Colleges and Socs could be missing out on thousands in YUSU rebates

YUSU’s charity tax status not extended to these groups

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Image: Carlos Delgardo

Questions are being raised over whether YUSU are missing an opportunity to use their charity status to claim back money which belongs to colleges, societies and their members following investigations by Nouse.

As a result of their charity status YUSU is able to claim VAT relief meaning they pay a reduced rate of VAT on a number of different products and services, including venue costs, catering costs and merchandise. As a result of this, when a society or college organises an event, YUSU could be able to claim back a VAT rebate of up to 15 per cent on certain items.

If colleges and societies were included it would mean that every time YUSU pays a bill on behalf of college JCRCs or societies, they can claim back a proportion of the VAT. This is because charities are taxed at a reduced rate of 0 or 5 per cent. This means that a significant amount of money could be reimbursed to colleges and societies if YUSU treated them as linked for financial purposes. As YUSU holds all college JCRC and society money, it is unclear why this is not the case already.

However as YUSU states that colleges and societies are financially separate for tax purposes, despite all money being held by YUSU Finance, no rebate takes place. If YUSU were to claim this then potentially thousands of pounds could be saved collectively on the societies and college grant budget.

For colleges and societies the impact of this potential rebate is highly significant. If a college or society holds an event, then a proportion of their costs could be reimbursed by the VAT rebate. For example, in the case of Vanbrugh College’s Winter Ball, which cost nearly £9000 to host, up to 15 per cent (£1350) of that cost could have been returned in the form of a rebate.

YUSU President Ben Leatham said that: “Clubs, colleges and societies each have their own governing documentation and or constitutional independence and can spend their finances how they wish within that framework and therefore are financially separate from YUSU. YUSU is partially exempt for VAT and only certain elements/activities fall under this category. Expert VAT advice has been taken to ensure the most tax efficient structure is in place to benefit members and YUSU with the VAT treatment for clubs, colleges and societies being regularly reviewed.”

An independent expert, approached by Nouse, was consulted as to whether it is feasible that colleges and societies could be linked to this VAT relief system. The expert stated that as YUSU controls the finance of the societies and colleges, despite being independent for tax purposes at the moment, he could see no reason why this could not happen in the future.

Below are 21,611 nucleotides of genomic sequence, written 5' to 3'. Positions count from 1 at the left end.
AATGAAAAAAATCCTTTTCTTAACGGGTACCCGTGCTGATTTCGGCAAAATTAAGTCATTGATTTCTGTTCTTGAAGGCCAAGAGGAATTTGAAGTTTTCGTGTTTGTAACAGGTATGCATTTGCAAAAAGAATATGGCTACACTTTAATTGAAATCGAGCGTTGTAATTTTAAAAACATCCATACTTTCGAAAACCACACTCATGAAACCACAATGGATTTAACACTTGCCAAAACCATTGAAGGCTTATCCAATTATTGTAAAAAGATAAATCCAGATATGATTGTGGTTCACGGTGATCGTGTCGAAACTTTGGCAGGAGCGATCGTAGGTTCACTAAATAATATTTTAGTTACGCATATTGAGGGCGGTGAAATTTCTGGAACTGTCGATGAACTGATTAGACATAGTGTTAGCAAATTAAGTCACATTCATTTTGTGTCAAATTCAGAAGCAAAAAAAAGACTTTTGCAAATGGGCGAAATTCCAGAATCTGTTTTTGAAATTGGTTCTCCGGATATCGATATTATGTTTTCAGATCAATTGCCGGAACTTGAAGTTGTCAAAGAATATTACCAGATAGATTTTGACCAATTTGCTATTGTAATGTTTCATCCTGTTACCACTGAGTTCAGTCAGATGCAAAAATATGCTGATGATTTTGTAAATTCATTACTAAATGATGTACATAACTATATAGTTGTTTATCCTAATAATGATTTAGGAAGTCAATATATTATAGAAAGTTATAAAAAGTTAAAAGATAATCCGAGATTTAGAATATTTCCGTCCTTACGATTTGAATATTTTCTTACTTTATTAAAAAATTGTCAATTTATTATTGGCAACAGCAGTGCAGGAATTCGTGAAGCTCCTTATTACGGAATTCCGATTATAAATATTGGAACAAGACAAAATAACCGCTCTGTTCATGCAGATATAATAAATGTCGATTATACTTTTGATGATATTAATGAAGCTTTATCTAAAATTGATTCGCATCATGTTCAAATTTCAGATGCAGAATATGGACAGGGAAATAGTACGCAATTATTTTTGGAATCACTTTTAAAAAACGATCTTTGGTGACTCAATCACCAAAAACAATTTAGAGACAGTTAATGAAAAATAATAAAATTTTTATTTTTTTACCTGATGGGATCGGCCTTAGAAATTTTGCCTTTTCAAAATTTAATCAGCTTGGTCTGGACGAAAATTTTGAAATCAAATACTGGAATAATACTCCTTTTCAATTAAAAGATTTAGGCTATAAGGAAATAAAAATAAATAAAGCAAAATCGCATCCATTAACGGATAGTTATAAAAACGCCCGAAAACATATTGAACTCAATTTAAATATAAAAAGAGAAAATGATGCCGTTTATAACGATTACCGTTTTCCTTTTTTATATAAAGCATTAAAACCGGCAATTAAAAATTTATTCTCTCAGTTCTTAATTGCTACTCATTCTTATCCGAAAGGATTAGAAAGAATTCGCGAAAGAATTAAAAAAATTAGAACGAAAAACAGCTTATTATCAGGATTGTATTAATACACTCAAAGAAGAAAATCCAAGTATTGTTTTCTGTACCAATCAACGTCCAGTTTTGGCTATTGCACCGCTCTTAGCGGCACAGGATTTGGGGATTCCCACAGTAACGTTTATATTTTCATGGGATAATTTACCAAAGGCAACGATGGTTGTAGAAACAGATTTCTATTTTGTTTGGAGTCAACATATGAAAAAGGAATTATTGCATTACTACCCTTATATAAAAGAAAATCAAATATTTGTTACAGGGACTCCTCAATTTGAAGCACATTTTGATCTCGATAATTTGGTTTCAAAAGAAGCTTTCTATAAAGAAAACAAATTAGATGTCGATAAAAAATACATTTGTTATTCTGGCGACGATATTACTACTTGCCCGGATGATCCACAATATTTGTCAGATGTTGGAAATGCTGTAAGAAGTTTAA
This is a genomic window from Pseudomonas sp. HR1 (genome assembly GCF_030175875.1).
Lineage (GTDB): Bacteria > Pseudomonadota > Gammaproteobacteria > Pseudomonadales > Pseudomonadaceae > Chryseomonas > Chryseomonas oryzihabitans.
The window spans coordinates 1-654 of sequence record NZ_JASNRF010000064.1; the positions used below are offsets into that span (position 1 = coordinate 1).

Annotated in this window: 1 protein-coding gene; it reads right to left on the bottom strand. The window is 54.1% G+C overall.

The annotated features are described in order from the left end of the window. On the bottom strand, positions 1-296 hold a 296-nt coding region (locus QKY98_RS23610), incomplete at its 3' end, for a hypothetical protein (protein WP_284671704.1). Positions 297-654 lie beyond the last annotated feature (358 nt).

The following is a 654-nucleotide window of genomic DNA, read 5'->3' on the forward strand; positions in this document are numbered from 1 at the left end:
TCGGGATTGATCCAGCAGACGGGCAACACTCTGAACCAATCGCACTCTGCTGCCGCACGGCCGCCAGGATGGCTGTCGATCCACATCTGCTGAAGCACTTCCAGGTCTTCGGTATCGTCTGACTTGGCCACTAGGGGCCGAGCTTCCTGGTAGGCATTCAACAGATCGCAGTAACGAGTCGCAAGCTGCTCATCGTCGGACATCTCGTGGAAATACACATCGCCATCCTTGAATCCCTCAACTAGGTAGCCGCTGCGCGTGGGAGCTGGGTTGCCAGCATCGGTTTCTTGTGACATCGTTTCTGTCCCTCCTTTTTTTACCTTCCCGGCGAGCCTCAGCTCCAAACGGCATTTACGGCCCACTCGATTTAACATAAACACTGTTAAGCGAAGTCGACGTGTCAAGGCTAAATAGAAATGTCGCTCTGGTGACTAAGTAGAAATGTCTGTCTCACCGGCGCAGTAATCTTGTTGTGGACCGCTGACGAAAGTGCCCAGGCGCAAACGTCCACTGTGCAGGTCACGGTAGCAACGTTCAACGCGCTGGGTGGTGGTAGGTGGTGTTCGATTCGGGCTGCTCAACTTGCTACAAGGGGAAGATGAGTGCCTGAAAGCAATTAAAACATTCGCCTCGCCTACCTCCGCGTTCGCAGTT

Based on this information, the question has to be raised why colleges and societies are treated as financially separate for tax, when the administration of finance is handled by YUSU.

As YUSU’s charity status means it does have the privilege of VAT relief, it could mean that thousands of pounds of unclaimed VAT money goes to the tax office every year instead of being repaid to colleges and societies.

Following Nouse’s findings, a number of college JCRC sources have expressed their concern with this news, with one claiming that if this was possible then, “the potential rebate money would actually fully pay our subsidy for certain events”. Another JCRC source pointed to the fact that “nobody in the colleges knows what happens to the VAT rebate money”.

It is not only college JCRC sources who are concerned about this news. Students and society heads have also expressed their concerns about this situation, with one telling Nouse that “If this is the case then I want to know why we as fee payers don’t receive a reduced cost; YUSU are supposed to be on our side.”

This is the latest concern to emerge regarding YUSU Finance and follows the news that this paper broke in a previous edition that YUSU often fails to pay societies on time, often nearly costing societies whole events.

One college source pointed out how YUSU failed to pay a YUSU approved company (one on a list which colleges are limited to hire from) on time, and so the company has refused to work with the college again in the future. This left the college with even fewer options for ‘YUSU approved’ services should they decide to run a similar event again.


  1. With regards to the last two paragraphs – this article again obscures just how much work, effort, and care YUSU take in organising finances. To start with, YUSU don’t actually ‘pay societies’ – they reimburse society members and make payments to external bodies on their behalf. You don’t have much idea of how rigorous procedures really are, and how rare such occasions described here occur.

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  2. 8 Mar ’16 at 8:20 pm

    Previous Soc Chair

    This is a fantastic bit of journalism, I’m upset this never came to my mind before! Societies finances are separate from YUSU.. according to YUSU – probably because they are cashing in on the rebates. Speculating here, the finances are probably ‘separate’ because they’re in the ‘socs budget’, I’ve had to order things online in the finance department and been handed the account card to do it myself. As a quick rant YUSU are notorious for late payments, being awkward with online accounts and pointing the finger else where.

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